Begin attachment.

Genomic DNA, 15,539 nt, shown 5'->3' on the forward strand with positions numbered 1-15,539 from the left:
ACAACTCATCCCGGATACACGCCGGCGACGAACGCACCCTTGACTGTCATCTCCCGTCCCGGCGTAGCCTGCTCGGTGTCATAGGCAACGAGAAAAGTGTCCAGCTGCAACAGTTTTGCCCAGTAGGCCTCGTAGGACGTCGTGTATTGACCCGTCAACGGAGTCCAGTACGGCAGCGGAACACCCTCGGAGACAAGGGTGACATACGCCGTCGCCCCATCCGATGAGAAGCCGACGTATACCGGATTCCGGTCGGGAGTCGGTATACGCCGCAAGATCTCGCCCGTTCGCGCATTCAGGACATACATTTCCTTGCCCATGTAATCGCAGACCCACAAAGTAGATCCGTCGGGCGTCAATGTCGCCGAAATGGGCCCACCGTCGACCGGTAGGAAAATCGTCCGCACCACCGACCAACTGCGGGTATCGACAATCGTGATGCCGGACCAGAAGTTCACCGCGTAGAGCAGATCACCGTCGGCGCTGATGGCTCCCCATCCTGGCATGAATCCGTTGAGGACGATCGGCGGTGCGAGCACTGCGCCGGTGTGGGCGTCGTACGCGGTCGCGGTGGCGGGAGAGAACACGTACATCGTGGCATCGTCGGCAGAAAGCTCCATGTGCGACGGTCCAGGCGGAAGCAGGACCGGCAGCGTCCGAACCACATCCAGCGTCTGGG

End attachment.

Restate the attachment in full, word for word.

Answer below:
Genomic DNA, 15,539 nt, shown 5'->3' on the forward strand with positions numbered 1-15,539 from the left:
ACAACTCATCCCGGATACACGCCGGCGACGAACGCACCCTTGACTGTCATCTCCCGTCCCGGCGTAGCCTGCTCGGTGTCATAGGCAACGAGAAAAGTGTCCAGCTGCAACAGTTTTGCCCAGTAGGCCTCGTAGGACGTCGTGTATTGACCCGTCAACGGAGTCCAGTACGGCAGCGGAACACCCTCGGAGACAAGGGTGACATACGCCGTCGCCCCATCCGATGAGAAGCCGACGTATACCGGATTCCGGTCGGGAGTCGGTATACGCCGCAAGATCTCGCCCGTTCGCGCATTCAGGACATACATTTCCTTGCCCATGTAATCGCAGACCCACAAAGTAGATCCGTCGGGCGTCAATGTCGCCGAAATGGGCCCACCGTCGACCGGTAGGAAAATCGTCCGCACCACCGACCAACTGCGGGTATCGACAATCGTGATGCCGGACCAGAAGTTCACCGCGTAGAGCAGATCACCGTCGGCGCTGATGGCTCCCCATCCTGGCATGAATCCGTTGAGGACGATCGGCGGTGCGAGCACTGCGCCGGTGTGGGCGTCGTACGCGGTCGCGGTGGCGGGAGAGAACACGTACATCGTGGCATCGTCGGCAGAAAGCTCCATGTGCGACGGTCCAGGCGGAAGCAGGACCGGCAGCGTCCGAACCACATCCAGCGTCTGGG